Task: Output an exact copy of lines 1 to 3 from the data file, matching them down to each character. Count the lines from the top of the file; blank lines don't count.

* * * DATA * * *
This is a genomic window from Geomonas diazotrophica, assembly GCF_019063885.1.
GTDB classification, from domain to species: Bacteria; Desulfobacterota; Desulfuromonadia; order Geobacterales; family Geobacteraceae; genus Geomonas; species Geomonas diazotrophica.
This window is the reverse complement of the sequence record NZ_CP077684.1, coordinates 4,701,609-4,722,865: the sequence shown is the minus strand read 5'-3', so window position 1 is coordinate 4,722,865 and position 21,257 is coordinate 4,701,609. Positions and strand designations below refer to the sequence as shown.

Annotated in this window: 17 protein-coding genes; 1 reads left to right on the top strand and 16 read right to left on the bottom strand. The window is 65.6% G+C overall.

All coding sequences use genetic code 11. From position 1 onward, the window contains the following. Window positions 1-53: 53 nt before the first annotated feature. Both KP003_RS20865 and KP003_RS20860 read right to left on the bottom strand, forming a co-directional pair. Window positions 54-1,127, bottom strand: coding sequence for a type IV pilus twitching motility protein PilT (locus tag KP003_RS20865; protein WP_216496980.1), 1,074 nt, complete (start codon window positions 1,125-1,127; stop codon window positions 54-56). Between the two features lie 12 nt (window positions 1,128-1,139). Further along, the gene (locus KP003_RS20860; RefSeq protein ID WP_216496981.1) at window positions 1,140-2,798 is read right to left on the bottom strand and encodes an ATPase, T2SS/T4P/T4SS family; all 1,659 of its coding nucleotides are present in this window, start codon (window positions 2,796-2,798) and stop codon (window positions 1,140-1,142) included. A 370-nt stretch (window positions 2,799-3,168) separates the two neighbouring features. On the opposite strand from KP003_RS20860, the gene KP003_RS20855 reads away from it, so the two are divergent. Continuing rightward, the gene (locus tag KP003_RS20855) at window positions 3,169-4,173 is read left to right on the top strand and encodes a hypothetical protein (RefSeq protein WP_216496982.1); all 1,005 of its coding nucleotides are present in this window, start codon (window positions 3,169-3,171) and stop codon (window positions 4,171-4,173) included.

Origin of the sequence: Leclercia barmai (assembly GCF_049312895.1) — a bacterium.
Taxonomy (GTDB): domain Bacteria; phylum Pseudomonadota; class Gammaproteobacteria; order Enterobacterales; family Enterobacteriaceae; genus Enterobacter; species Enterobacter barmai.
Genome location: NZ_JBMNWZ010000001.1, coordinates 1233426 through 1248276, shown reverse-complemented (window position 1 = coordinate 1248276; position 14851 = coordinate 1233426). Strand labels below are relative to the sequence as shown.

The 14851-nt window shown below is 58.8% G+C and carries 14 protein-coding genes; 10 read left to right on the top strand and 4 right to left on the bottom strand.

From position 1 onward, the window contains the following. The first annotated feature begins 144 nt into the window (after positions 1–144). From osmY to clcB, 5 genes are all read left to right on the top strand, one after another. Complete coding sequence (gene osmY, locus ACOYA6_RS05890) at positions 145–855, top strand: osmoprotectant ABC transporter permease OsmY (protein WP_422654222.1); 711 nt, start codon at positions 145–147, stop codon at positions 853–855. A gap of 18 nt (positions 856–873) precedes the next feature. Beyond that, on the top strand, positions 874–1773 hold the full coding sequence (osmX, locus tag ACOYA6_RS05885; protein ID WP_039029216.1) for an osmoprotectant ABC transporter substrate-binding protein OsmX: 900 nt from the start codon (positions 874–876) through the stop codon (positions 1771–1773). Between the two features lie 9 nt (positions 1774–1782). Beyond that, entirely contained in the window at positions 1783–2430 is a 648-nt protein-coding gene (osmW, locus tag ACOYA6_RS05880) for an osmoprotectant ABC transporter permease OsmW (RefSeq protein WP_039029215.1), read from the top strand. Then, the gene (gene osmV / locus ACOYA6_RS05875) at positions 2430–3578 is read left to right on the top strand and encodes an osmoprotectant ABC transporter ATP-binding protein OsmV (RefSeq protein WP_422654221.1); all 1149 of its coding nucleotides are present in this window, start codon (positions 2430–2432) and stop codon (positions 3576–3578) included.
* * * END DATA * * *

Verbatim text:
This is a genomic window from Geomonas diazotrophica, assembly GCF_019063885.1.
GTDB classification, from domain to species: Bacteria; Desulfobacterota; Desulfuromonadia; order Geobacterales; family Geobacteraceae; genus Geomonas; species Geomonas diazotrophica.
This window is the reverse complement of the sequence record NZ_CP077684.1, coordinates 4,701,609-4,722,865: the sequence shown is the minus strand read 5'-3', so window position 1 is coordinate 4,722,865 and position 21,257 is coordinate 4,701,609. Positions and strand designations below refer to the sequence as shown.